Book review of 'Game Change' by John Heilemann and Mark Halperin

By Alan Wolfe
Sunday, January 17, 2010


Obama and the Clintons, McCain and Palin, and the Race of a Lifetime

By John Heilemann and Mark Halperin

Harper. 448 pp. $27.99

During elections, people make judgments about who should hold office. They also make judgments about the journalists who cover the campaigns.

John Heilemann, national political correspondent for New York magazine, and Mark Halperin, editor at large for Time, have been subject to some pretty harsh judgments of their coverage. Both are members in good standing of the "Village," the derisive term widely used in the blogosphere to convey what critics see as the insular and complacent quality of mainstream journalism. Halperin has been dismissed as a "babbling idiot" (Jason Linkins of the Huffington Post), as "hilariously predictable" (Digby of the blog Hullabaloo) and as the author of "the most vapid, smug, and innate commentary that has come out of the Village in a long time" (Jonathan Zasloff, the UCLA law professor who posts at the Reality-Based Community).

The lefty bloggers' basic complaint is that the Washington press corps deals in trivia, reflects conventional wisdom and is all too respectful of the politicians it should be challenging. "Game Change," the new book by Heilemann and Halperin, offers this reviewer a chance to judge the judgers: Are the bloggers on to something, or are they just jealous of the fact that inside-the-Beltway journalists such as Heilemann and Halperin are quite skillful?

At one level, "Game Change" is a familiar retelling of the key moments of a presidential campaign. Compared with the classics of the genre, it more than holds its own. At times, the authors cannot help restating the obvious, as in this strikingly unimaginative sentence: "With his war heroism, famously independent streak, and reformist stances on matters such as campaign finance, McCain's maverick image was sterling."

Yet despite such banalities, they not only tell the story of the 2008 campaign in an engaging and readable way, they come up with some real reporting. Much of that reporting, it must be said, is of the gossipy sort, such as Harry Reid's by-now famous comment about black speech. Still, although I had some sense of the dimensions of the Palin disaster before reading this book, the authors' account of how she failed to prepare for her debate with Joe Biden is chilling: "When her aides tried to quiz her, she would routinely shut down -- chin on her chest, arms folded, eyes cast to the floor, speechless and motionless, lost in what those around her described as a kind of catatonic stupor."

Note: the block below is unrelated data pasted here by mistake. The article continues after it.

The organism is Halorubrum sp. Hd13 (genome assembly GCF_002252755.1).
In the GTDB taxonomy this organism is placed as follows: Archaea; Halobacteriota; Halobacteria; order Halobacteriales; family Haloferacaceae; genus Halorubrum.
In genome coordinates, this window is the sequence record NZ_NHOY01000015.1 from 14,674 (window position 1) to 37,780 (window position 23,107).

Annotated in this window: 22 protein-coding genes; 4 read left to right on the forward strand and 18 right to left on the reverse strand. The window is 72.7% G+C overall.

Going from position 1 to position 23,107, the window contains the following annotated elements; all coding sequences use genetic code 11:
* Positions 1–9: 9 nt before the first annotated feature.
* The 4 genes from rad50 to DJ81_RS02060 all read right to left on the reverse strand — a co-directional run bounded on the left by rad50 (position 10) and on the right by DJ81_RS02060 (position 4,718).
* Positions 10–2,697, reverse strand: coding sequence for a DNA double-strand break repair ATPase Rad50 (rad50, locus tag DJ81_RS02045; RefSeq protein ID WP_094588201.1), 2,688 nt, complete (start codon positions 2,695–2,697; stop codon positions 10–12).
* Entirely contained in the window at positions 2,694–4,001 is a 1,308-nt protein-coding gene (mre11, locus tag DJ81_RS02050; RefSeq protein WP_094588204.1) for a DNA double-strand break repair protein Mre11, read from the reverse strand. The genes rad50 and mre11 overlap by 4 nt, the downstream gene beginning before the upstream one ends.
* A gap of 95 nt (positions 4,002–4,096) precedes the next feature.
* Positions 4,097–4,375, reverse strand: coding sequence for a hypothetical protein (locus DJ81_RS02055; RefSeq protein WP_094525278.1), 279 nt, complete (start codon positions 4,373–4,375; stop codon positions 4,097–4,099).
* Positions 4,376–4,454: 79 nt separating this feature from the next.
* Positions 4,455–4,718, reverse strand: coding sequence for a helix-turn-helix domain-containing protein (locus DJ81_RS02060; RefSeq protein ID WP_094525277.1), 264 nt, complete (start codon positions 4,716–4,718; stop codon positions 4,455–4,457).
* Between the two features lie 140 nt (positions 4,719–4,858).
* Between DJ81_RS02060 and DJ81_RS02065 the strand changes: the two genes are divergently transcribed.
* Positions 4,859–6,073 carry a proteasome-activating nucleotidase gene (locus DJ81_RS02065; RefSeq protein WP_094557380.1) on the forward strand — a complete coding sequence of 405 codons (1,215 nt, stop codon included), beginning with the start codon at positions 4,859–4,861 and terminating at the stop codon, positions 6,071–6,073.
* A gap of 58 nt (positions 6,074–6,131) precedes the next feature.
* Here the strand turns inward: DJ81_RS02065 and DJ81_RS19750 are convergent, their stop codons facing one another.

There are also juicy details about the fear that leading Democrats had about Bill Clinton's reputation as a ladies man, as well as the outsize ego and bullying behavior of the seemingly angelic Elizabeth Edwards, who, the authors write, "was forever letting John know she regarded him as her intellectual inferior" and "routinely unleashed profanity-laden tirades on conference calls." I doubt that any other book about the 2008 election will top this one in narrative drive.

For all that, however, "Game Change" inadvertently confirms just how many of our top political journalists really are Villagers, even if, in the case of these two, they live in New York. (Washington -- and especially Georgetown -- is the small town the bloggers have in mind.) For one thing, Heilemann and Halperin write about the campaign as if they were not active participants in shaping it. At one particularly inane moment during the debates, for instance, Hillary Rodham Clinton found herself being grilled over whether illegal immigrants ought to have New York driver's licenses. Compared with terrorism or the coming economic catastrophe, this was not the most burning question. The media focus on this kind of issue is precisely what the liberal bloggers gripe about; surely, they insist, our politics does not have to be this trivial.

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